Notwithstanding any sociocultural differences between the study's 24,000 respondents to the contrary, the WHO researchers found that, across the board, there were consistent similarities among the effects of domestic violence on the women who participated in the study. For instance, the press release from WHO includes an observation from a member of the core research team for the study, Dr. Charlotte Watt of the London School of Hygiene and Tropical Medicine, who advised, "The degree to which the health consequences of partner violence in the WHO study are consistent across sites, both within and between countries, is striking. Partner violence appears to have a similar impact on women's health and well-being regardless of where she lives, the prevalence of violence in her setting, or her cultural or economic background" (quoted in Landmark study on domestic violence, 2006, para. 3).
The WHO study's findings also confirmed much of the research to date concerning the adverse effects of domestic violence on female sexual and reproductive health and exacerbation of sexually transmitted infections, including HIV. The WHO study found that women who lived in sexually or physically abusive relationships were less likely to have a partner who agreed to use a condom, more likely to have undergone at least one induced abortion, and they were more likely to have male partners who maintained multiple sexual partners compared to their non-abused counterparts who did not report any domestic violence (Landmark study on domestic violence, 2006).
In contrast to physical violence where there were weapons and/or fear of force used, the WHO study defined sexual violence as being any of the following three behaviours: (a) being physically forced to have a sexual intercourse against their will; (b) having sexual intercourse because they were afraid of what their partner might do; (c) being forced to do something sexual they found degrading or humiliating (Landmark study...
3). This type of domestic violence was particularly disturbing as it applied to pregnant women. For instance, the WHO study found that in a majority of the countries studied, between 4% and 12% of women reported being physically beaten while they were pregnant, with the vast majority (90%) of these citing the father of the child as the perpetrator and between 25% and 50% of these women had actually been kicked or punched in the abdomen during their pregnancies (Landmark study on domestic violence, 2006).
Some representative quotes from women who were interviewed for the WHO study include the following:
1. I suffered for a long time and swallowed all my pain. That's why I am constantly visiting doctors and using medicines. No one should do this. -- Woman interviewed in Serbia and Montenegro.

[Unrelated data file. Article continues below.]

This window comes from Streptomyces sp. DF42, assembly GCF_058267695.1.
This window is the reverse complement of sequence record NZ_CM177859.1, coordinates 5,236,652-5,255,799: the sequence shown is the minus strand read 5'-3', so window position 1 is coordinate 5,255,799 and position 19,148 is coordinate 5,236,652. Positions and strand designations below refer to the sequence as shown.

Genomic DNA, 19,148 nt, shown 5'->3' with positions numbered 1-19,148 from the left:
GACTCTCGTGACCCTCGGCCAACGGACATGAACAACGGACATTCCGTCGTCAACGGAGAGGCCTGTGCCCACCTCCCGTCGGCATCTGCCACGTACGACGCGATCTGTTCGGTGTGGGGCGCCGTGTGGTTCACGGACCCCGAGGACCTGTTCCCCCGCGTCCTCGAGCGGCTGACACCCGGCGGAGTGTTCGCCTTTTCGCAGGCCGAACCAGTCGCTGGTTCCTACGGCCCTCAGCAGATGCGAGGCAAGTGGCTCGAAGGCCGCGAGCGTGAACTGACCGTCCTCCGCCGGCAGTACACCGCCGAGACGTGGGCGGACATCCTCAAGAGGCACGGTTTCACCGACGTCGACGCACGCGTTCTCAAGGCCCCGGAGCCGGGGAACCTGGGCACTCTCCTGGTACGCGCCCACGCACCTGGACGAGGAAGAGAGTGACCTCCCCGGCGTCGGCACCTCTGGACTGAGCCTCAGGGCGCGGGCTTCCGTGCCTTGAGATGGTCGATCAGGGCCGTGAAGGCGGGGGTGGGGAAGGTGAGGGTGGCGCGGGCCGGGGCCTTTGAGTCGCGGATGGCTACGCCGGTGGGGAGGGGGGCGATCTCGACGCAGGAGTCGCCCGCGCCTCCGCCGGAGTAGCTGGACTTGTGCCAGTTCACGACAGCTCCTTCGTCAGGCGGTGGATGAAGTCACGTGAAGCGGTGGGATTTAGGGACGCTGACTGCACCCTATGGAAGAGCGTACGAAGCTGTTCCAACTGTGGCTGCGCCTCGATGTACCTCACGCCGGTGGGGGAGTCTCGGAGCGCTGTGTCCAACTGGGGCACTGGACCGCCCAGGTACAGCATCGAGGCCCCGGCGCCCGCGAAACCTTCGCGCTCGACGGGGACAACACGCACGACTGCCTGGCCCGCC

2. He got this gun, I don't know from who… And he would tell the girls: 'I'm going to kill your mother… The day will break and your mother will be dead right here…' I would sleep in a locked bedroom and with a dog inside the room with me. My dog. So he would not kill me. -- Woman interviewed in Brazil.
3. He hit me in the belly and made me miscarry two babies - identical or fraternal twins, I don't know. I went to the Loayza hospital with heavy bleeding and they cleaned me up. -- Woman interviewed in urban Peru.
The research showed that in November 2005, the World Health Organization announced the release of a study regarding domestic violence in 10 different countries that was conducted in collaboration with the London School of Hygiene and Tropical Medicine, PATH and national research institutions and women's organizations in the participating countries. The WHO study was included interviews with more than 24,000 women from urban and rural regions. The research also showed that the WHO study identified similar adverse healthcare outcomes for the women in the study. Between 25%-50% of the women participating in the WHO study reported experiencing physical domestic violence and between 4% and 12% of women reported being physically beaten even while they were pregnant. Finally, the results of the WHO study highlighted the hidden nature of the problem in the countries studied, indicating that…
The SAFE Act not only protects victims of domestic violence, but also helps them become effective members of the country's economy. Domestic violence also account for about fifteen percent of total crimes committed in the United States. Reports from Centers for Disease Control and Prevention and National Institute of Health indicate that each year, 5, 300, 000 non-fatal violent victimization committed by intimated partners against women are recorded. Female murder
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